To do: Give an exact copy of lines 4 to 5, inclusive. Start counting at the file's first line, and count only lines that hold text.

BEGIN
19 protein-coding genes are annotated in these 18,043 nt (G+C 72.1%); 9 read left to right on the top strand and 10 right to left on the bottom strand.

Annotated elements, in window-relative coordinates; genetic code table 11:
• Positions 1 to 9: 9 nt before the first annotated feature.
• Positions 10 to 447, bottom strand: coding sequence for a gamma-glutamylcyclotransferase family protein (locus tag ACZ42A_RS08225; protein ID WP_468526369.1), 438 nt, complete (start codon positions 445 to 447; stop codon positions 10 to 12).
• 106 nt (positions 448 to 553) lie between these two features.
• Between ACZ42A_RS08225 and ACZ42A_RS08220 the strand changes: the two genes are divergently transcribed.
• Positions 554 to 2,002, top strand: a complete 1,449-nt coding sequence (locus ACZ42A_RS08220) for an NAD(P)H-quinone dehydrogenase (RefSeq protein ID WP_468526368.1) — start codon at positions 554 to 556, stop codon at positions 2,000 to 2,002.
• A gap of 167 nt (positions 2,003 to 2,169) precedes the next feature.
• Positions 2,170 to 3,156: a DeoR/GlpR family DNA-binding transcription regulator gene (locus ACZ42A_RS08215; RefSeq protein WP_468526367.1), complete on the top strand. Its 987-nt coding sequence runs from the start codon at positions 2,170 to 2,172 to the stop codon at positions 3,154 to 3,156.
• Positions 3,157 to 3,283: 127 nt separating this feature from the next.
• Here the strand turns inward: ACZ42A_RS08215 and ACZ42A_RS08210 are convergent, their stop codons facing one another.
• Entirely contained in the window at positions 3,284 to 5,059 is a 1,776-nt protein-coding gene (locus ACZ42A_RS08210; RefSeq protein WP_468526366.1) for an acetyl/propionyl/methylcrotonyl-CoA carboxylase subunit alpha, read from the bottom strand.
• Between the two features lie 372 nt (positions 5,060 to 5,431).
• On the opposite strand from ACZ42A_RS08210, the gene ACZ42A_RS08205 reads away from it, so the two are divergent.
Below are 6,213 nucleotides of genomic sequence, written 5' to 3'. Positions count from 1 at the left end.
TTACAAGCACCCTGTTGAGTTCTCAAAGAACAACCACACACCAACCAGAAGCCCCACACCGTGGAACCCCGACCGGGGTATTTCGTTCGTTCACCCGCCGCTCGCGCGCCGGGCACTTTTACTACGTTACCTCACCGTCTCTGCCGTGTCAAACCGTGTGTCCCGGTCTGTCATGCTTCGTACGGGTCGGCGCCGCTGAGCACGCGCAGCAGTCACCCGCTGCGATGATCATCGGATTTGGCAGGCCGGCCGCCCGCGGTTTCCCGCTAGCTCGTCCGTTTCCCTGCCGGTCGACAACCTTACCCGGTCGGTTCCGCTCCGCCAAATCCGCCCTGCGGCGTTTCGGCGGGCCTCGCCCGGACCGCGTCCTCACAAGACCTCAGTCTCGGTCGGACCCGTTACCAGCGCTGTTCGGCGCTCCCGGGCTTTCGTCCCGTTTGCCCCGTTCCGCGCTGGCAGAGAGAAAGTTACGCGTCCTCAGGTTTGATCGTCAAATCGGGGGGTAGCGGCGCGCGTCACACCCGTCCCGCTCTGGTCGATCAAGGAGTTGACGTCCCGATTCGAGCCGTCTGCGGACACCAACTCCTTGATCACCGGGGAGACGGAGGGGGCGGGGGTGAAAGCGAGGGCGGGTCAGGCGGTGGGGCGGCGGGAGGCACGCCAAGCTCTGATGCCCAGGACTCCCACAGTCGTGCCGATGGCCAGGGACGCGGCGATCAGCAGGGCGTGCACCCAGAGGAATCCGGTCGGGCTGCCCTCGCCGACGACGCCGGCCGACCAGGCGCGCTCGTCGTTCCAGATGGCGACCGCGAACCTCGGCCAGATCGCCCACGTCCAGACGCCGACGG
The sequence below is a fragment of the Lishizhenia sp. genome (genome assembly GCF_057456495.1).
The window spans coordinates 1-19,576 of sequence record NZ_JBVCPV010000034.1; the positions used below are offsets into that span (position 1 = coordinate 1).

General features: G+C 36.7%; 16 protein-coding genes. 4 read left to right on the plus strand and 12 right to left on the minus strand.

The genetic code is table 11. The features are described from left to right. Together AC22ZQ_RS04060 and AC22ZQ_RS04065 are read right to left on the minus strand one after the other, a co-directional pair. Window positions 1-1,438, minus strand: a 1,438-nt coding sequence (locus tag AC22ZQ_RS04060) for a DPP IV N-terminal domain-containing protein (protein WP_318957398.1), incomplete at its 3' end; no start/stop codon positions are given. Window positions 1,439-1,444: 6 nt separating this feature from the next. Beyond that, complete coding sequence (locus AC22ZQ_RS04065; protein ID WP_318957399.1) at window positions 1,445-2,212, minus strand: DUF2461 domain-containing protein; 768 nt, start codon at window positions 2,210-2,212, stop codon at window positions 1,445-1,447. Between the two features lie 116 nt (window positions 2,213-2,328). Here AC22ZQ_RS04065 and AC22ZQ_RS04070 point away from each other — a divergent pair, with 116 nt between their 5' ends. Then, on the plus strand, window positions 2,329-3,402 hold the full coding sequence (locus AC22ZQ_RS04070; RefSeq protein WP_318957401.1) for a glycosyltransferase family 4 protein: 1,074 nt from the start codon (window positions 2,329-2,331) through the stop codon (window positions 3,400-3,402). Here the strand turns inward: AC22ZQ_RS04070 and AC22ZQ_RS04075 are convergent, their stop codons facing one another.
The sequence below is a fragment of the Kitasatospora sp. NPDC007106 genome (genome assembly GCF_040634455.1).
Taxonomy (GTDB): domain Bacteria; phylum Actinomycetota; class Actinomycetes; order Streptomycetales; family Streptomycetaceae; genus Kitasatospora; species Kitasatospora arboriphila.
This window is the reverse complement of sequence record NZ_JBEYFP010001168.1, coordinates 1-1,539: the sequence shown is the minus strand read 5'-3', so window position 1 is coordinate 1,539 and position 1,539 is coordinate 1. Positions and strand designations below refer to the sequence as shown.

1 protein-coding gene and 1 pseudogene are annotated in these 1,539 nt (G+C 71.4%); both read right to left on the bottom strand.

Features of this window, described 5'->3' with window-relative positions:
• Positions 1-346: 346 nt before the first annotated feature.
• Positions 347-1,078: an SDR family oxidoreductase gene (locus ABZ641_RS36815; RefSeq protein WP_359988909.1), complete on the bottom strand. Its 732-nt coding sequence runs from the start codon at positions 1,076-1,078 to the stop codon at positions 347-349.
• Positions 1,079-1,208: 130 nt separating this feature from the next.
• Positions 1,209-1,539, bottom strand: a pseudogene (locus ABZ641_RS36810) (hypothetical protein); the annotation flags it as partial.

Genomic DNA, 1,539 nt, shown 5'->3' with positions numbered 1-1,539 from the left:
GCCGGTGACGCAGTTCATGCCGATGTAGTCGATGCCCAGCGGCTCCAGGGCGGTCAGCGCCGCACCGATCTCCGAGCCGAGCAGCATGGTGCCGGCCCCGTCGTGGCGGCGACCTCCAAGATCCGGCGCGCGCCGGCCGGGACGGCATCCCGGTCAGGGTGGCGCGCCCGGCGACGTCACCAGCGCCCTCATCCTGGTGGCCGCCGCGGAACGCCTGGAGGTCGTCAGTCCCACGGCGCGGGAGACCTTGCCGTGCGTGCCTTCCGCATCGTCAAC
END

• Positions 10 to 447, bottom strand: coding sequence for a gamma-glutamylcyclotransferase family protein (locus tag ACZ42A_RS08225; protein ID WP_468526369.1), 438 nt, complete (start codon positions 445 to 447; stop codon positions 10 to 12).
• 106 nt (positions 448 to 553) lie between these two features.